But Boarding House Reach takes things to a whole new level. In sessions that took place in New York and L.A., White surrounded himself with players who’d performed on his previous solo discs, including drummers Carla Azar and Daru Jones, bassist Dominic Davis and violinist Fats Kaplin—instrumentalists White describes “master musicians that I knew, who were country, rock and roll, folk and bluegrass-based people.” But to this familiar mix he added a slew of newcomers, including bassist Charlotte Kemp Muhl from the Ghost of a Saber Tooth Tiger, bassist NeonPhoenix who has worked with Kanye West, Lil Wayne and Jay-Z, drummer Louis Cato who has backed Beyoncé, Q-Tip, John Legend and Mariah Carey, percussionist Bobby Allende and synth players DJ Harrison and Anthony “Brew” Brewster.
“I really wanted to be in a room full of people I’ve never played with before,” he explains, “who are totally from farther away, musically. I wanted to get deeper into using EDM musicians and experimental noise band musicians. Perhaps down the road I’ll get more into that. But at this moment, the type of musician I was looking for was hip-hop musicians who could play onstage live behind someone like Jay-Z. I think that calls for a particular type of musician, who can groove and understand that kind of drum beat and those kind of samples, and bring them alive.”
White’s squalling, rambunctious, post-Zeppelin, post-modern blues guitar work shines through the complex mixes. The grainy, gargantuan riffs that power tracks like “Why Walk a Dog?” and “Over and Over and Over,” not to mention the wildcat soloing on “Respect Commander,” could only come from the heart, soul and fingers of Jack White—even though he did it all on an Eddie Van Halen Wolfgang signature model guitar throughout.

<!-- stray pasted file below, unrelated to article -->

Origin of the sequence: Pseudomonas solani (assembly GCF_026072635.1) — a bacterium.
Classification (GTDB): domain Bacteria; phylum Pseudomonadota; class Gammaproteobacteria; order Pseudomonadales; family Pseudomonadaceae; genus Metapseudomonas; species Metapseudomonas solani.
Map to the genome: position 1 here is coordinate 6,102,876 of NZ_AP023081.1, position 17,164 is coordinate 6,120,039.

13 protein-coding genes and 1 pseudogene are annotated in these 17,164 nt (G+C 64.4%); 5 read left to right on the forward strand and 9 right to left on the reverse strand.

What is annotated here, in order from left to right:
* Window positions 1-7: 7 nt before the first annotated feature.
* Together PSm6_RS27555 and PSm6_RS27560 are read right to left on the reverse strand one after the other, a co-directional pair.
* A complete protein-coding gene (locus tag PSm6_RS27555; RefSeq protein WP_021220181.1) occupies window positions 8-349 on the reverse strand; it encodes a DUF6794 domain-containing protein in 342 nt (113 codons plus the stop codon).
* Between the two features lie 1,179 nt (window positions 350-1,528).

And however far afield the sessions ventured, they were all grounded in a set of simple four-track demos that White created in a small apartment he’d rented in his adopted hometown of Nashville—away from the distractions he has as a family man and head of the multifaceted Third Man Records label.
“It was a great way to go someplace else in town, lock the door, and I was there by myself with no phone,” he says. “There was no way anyone could get hold of me. I was there only to work on music. There was no other choice. There was nothing else to do. That’s a really great feeling—to force yourself into something that’s almost a prison cell. ’Cause I’ve often fantasized about that. ‘Oh, going to prison, man. It would be nice if they let you have a guitar. But, God, what if they didn’t let you have a guitar? Oh man, that would be really difficult.’ ”
Fantasizing about going to prison? Welcome to the mind of Jack White. Speaking from Third Man HQ in Nashville, White let Guitar World in on the tortuous processes behind the making of Boarding House Reach.
What was your working method like in the tiny apartment where you laid the foundation for Boarding House Reach?